# the stochastic process$\{X_t\}_{t\ge 0}$ is a martingale

Let $f$ be twice continuously differentiable, and $B$ be a Brownian motion. Using the transition density $p(t,x,y)=\frac{1}{\sqrt(2\pi t)}e^{-\frac{(x-y)^2)}{2t}}$ how can we prove that the stochastic process $$X_t = f(B_t)-\frac{1}{2}\int_{0}^{t}f''(B_s)ds 􀀀$$ is a martingale.

I am stuck at this problem and don't know where to start. Could anyone give a help ?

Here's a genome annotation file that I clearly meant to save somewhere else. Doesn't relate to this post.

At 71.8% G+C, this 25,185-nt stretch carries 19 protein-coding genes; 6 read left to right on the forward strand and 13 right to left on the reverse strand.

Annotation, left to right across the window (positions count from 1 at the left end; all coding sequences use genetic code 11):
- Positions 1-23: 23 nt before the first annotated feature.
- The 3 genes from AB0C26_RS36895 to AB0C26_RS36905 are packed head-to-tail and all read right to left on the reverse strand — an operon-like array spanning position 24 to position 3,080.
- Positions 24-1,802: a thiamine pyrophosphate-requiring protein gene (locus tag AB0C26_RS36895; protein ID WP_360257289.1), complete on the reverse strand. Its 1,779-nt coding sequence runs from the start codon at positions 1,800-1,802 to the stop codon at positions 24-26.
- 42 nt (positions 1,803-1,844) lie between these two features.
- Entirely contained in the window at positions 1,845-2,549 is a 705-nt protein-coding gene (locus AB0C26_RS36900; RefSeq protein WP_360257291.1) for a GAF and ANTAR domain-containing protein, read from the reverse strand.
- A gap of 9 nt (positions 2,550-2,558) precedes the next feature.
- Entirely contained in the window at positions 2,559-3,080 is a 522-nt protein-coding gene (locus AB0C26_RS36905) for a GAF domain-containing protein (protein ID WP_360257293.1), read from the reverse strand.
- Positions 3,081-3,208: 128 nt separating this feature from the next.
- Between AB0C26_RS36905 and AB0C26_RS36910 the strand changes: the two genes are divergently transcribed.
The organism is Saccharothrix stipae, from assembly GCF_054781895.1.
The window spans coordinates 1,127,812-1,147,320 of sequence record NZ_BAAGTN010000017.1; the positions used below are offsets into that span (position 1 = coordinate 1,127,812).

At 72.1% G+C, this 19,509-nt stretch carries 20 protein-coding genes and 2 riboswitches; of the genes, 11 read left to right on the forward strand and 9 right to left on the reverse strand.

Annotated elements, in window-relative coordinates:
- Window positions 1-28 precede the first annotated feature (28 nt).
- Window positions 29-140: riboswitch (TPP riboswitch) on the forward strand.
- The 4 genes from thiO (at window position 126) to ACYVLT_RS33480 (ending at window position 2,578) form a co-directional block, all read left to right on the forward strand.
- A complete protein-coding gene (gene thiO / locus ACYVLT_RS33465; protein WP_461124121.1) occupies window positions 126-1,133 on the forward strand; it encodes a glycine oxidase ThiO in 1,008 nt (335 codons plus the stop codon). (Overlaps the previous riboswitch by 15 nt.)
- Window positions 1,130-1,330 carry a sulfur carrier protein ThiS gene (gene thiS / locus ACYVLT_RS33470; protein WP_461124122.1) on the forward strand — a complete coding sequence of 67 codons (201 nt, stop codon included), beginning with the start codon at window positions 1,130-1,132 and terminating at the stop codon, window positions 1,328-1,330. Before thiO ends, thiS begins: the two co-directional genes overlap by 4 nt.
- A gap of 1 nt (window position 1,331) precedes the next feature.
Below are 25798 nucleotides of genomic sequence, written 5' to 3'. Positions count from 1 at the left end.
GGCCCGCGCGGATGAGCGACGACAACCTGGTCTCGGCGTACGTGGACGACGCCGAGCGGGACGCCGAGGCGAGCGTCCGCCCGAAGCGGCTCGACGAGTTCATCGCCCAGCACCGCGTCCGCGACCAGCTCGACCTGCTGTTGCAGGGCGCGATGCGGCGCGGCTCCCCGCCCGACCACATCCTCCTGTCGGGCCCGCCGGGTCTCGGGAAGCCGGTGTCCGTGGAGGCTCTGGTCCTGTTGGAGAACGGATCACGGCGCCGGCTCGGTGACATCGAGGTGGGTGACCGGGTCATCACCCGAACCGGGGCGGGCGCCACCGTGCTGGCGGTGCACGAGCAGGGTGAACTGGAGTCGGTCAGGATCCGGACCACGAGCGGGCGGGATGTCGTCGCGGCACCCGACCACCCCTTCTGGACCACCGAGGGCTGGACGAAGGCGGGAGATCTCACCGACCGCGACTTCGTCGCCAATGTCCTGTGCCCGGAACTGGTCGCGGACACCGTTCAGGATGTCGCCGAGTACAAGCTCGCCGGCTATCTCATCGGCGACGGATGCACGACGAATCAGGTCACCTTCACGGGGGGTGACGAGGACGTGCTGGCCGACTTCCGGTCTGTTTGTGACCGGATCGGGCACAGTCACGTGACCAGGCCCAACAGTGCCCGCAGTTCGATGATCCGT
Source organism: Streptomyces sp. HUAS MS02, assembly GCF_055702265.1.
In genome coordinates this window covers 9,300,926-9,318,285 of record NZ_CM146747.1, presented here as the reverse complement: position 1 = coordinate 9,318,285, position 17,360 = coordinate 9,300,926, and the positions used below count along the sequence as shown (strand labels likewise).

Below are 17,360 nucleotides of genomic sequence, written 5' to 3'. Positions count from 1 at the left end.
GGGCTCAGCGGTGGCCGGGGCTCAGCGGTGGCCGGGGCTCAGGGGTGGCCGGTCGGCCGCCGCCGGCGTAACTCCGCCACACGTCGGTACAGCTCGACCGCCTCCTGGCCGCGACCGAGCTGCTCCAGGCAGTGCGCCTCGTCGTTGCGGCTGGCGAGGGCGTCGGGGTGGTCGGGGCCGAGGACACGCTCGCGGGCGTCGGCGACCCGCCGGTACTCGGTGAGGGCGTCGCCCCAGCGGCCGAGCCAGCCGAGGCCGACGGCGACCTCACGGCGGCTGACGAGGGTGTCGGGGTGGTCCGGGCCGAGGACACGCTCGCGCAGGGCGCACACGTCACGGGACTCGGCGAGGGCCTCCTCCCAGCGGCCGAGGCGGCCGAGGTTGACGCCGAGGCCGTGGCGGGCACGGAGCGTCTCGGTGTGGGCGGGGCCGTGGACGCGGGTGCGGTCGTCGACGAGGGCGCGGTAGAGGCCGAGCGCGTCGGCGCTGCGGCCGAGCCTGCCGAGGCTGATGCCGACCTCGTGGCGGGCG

Let $g(t,x)$ be the function defined by $g(t,x) : = f(x) - \frac{1}{2} \int_0^t f''(s) ds$. We observe that $\partial_t g(t,x) = - \frac{1}{2} f''(t,x)$ and $\partial_x^2 g(t,x) = f''(t,x)$. Hence we see that $\partial_t g(t,x) = -\frac{1}{2} \partial_x^2 g(t,x)$. This shows that the process $(g(t,B_t))_{t \geq 0}$ is a local martingale. To show that we actually have a full martingale, we need to show that for all $T >0$, $$\mathbb{E} \left( \int_0^T \left| \partial_x g(t,x) \right|^2 dt \right) < \infty.$$ This is clear however, since $g(t,x)$ is differentiable, and therefore bounded.